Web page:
Just as there are seasons in nature, there are seasons in life. In recent months I’ve been reminded how swiftly those seasons can change. So often we get caught up in doing that we can believe our activities are a measure of our worth. Slowly but surely I’ve recognised that there are times when we have to shed some ‘important’ things from our schedule to get through a change in season.
Something I’d never quite aligned with shedding until now was survival. Trees shed leaves so they can invest energy into the hidden processes that help them endure long, cold winters and, get this, prepare them for rapid growth when the winter passes. Leaves need to go because sustaining them diverts resources away from making that transition for surviving until spring. And this is where that connection between me and the deciduous tree hit.
I don’t know about you, but sometimes I struggle to drop duties or scale back involvement in organisations etc, but I recognise that when winter hits suddenly, a ‘shed’ is essential for self-preservation. Too often we judge people’s value on what they are doing, or can do but don’t. Perhaps they’re just in the middle of a long winter.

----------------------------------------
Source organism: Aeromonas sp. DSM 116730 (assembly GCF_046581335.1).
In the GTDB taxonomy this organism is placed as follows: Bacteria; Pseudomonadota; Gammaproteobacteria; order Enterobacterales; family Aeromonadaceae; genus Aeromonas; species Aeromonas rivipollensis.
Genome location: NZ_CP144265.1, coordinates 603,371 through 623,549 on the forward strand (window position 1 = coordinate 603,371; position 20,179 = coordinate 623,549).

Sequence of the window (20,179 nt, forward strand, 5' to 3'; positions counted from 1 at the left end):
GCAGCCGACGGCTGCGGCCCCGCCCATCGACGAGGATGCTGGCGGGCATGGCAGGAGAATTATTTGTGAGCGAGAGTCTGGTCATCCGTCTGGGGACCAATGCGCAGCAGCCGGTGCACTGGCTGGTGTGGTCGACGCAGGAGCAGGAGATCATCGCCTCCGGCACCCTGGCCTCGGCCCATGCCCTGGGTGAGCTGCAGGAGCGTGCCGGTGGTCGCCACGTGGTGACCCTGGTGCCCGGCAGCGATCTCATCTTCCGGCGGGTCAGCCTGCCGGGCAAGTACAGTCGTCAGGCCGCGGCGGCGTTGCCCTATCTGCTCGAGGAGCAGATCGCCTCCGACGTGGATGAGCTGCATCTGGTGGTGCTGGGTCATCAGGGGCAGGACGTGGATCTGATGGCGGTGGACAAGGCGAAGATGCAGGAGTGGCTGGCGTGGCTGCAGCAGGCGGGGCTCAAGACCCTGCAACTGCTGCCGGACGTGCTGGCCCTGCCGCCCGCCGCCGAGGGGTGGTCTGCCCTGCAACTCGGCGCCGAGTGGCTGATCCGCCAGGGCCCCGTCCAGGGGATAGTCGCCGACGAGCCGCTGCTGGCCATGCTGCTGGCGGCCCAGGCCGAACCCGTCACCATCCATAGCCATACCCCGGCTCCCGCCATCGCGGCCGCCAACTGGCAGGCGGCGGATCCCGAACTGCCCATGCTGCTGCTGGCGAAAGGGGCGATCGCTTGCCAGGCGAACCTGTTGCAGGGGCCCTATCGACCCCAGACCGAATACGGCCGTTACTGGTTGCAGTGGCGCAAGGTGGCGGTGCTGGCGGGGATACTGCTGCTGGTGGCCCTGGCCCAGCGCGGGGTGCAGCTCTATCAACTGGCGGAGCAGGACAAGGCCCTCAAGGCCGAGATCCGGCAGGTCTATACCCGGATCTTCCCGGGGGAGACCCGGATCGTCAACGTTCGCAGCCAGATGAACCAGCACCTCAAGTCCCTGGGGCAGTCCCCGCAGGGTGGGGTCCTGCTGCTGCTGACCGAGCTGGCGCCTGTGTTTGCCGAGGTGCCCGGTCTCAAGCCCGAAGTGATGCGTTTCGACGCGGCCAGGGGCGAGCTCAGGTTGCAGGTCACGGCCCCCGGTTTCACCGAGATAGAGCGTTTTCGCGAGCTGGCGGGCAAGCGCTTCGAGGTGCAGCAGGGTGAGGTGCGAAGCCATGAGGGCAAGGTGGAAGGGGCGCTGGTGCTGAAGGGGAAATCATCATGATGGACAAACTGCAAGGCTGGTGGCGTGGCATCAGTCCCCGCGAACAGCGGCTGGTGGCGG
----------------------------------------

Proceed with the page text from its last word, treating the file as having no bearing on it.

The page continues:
Deciduous trees are also a strong reminder that every season has a beginning and an end. Even though trees ‘scale back’ on leaves for the winter, they also know spring will come again and when it does, they are ready to burst forth new leaves and actively expand their canopy once more.
Maybe you’re also facing a season where it feels like you’ve had to cast off leaves by the bagful. Don’t feel guilty or think this is a reflection of your value or capacity. Often leaf shedding is plain ol’ wisdom. But one thing we must remember is to also anticipate spring, and when it comes, allow our lives to continue expanding into new things.